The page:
The CEO of Aristocrat Leisure has confirmed that the company plans to proceed with a move into the online casino space – just weeks after their takeover bid for Playtech was rejected by shareholders.
Addressing stakeholders at the firm’s AGM, Trevor Croker confirmed plans to move into online gaming in the near future – adding to their existing slot machine and social gaming divisions.
The new outfit is already under construction, with former Aristocrat Gaming CEO Mitchell Brown moving internally to lead the early phase – all of which suggests plans to launch a bid for another software development firm like Playtech has been put on the backburner.
Croker spoke of a ‘build and buy’ approach to accelerating Aristocrat’s access to the market, which will extend from their native Australia to Europe and North America. They intend to invest heavily on their own ‘real money’ platforms, while potentially acquiring other companies that can help them to take a chunk out of their target market.
“Achieving a scaled position in online RMG will be a medium-term effort,” he confirmed.
“It will take sustained investment over a number of years. However, our record shows that Aristocrat knows how to successfully scale businesses.
“We have clear advantages in our powerful product portfolio, strong customer and regulator relationships, full financial optionality and strategic rigour. We are excited to be wasting no time in implementing our plans, and initiating investment in the current business. We will provide more detail on our strategy and key priorities at our half-year results in May.”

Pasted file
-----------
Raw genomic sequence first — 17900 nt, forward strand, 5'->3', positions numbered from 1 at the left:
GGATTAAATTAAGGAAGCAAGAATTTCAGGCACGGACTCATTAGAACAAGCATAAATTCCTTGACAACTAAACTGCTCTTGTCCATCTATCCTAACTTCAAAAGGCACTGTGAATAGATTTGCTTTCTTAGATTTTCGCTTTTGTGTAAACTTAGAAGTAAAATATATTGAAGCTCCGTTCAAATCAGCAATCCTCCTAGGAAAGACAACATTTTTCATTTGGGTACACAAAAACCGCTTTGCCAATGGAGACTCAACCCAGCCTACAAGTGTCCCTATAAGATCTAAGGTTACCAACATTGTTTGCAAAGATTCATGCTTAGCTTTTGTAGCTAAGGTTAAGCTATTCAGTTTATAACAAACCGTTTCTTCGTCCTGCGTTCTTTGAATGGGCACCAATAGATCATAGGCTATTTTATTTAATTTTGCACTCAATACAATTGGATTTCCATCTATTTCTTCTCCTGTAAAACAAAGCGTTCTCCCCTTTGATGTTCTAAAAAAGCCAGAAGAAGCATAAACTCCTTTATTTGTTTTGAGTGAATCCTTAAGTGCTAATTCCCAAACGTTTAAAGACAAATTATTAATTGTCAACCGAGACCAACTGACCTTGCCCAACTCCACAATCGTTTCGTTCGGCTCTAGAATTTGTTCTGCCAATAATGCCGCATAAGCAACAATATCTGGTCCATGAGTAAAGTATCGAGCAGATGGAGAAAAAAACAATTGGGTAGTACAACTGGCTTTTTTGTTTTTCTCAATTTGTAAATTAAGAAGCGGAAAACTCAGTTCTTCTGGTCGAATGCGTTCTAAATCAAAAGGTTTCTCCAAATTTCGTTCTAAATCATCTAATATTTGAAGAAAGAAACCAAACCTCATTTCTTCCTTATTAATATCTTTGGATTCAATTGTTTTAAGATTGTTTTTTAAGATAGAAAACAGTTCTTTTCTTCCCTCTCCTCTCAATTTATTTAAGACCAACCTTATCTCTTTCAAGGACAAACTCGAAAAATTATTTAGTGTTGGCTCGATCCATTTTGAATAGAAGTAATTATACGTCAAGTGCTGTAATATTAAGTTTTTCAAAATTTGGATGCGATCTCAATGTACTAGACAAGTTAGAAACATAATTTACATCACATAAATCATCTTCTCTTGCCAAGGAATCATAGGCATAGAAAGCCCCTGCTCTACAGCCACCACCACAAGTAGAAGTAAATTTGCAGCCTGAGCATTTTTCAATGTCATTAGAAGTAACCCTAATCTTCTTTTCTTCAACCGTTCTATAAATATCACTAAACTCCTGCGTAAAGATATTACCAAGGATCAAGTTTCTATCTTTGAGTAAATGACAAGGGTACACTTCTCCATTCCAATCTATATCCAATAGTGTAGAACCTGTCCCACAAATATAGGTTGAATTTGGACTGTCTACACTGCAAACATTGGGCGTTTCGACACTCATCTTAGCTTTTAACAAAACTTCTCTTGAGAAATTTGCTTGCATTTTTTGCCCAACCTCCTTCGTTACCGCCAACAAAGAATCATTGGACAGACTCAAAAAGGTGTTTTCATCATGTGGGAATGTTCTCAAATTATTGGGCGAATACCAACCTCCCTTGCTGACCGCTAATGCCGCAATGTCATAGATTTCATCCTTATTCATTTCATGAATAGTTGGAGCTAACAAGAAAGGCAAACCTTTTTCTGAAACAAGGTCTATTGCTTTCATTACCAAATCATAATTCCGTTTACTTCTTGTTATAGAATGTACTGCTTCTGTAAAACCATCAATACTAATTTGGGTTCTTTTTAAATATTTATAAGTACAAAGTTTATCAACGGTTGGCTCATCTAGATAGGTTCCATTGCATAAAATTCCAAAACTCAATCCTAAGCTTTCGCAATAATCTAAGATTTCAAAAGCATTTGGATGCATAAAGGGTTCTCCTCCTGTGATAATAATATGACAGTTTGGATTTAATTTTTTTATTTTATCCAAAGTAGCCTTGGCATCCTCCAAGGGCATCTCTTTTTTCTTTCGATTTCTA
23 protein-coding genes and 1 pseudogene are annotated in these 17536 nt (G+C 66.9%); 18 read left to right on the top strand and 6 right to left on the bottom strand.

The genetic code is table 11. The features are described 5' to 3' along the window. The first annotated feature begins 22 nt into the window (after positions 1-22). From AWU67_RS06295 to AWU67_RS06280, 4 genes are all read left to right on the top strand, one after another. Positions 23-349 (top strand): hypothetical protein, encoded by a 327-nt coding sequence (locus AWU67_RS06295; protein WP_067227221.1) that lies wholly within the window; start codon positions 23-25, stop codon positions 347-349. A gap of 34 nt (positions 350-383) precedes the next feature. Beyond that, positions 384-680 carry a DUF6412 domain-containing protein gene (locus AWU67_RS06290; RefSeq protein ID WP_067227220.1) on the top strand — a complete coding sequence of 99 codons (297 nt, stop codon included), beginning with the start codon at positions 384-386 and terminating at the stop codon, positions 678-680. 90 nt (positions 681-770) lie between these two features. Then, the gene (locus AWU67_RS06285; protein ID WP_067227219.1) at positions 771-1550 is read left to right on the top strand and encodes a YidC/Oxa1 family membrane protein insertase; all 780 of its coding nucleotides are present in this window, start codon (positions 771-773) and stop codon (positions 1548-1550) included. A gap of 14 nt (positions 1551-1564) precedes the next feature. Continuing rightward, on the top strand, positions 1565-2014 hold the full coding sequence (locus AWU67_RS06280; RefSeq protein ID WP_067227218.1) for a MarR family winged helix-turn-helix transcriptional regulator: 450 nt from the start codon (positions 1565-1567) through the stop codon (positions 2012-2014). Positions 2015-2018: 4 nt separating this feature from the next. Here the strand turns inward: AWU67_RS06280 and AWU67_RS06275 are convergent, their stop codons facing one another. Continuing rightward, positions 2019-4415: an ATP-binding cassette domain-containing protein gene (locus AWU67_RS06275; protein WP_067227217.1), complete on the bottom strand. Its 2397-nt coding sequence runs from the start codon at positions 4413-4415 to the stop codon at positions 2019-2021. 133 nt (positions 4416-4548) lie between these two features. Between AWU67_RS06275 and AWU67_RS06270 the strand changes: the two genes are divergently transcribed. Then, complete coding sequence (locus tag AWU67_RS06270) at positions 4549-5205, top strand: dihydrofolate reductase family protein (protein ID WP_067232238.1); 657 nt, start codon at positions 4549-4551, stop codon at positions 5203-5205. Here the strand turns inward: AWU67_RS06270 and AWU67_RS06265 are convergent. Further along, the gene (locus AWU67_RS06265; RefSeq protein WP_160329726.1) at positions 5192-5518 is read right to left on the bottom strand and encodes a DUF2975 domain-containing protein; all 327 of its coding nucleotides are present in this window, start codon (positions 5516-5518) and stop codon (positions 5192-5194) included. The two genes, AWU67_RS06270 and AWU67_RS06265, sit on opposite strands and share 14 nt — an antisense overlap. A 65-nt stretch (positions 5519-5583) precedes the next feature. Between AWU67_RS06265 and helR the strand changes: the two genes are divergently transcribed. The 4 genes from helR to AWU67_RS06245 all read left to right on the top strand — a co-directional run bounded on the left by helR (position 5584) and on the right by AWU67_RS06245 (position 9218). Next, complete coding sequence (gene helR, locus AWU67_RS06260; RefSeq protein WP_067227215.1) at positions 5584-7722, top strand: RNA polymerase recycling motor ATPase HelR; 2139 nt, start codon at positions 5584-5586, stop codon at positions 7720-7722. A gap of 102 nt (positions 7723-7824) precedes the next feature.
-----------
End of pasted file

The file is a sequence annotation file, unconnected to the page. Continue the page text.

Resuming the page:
Back to the Drawing Board
Under UK takeover law, Aristocrat are unable to return with a second bid for Playtech for the next six months. Their first offer was rejected by 45.32% of shareholders, which is enough of a quota to prevent such a motion from being approved – despite the fact that the firm’s board had recommended that the bid, thought to be worth more than £2 billion, be accepted.
It turns out that the rejection came largely from a group of Asian shareholders who had acquired a ‘blocking stake’ of shares just weeks previously, and now they – alongside former Playtech bigwig Tom Hall – are thought to be launching a takeover motion of their own.
However, Playtech have waivered the usual block on subsequent takeover bidding, and it’s not impossible that Aristocrat might make a play for its B2B business – the software firm’s leaders confirming that selling divisions of the company individually, rather than one lot, might be the way that they opt to go.
At the time, Croker said that he and his fellow Aristocrat chiefs were ‘actively considering’ other options, and with $2 billion burning a hole in their pocket why wouldn’t they be.
“We are disappointed that our recommended offer to acquire Playtech plc is expected to lapse,” he confirmed.
“Notwithstanding extensive due diligence on Aristocrat’s part, developments since the announcement of our offer have been highly unusual and largely beyond Aristocrat’s control.
“The long term interests of our shareholders are the absolute focus of M&A at Aristocrat. We will always take a highly disciplined, strategic approach to our investment choices, consistent with our customer-centric philosophy.”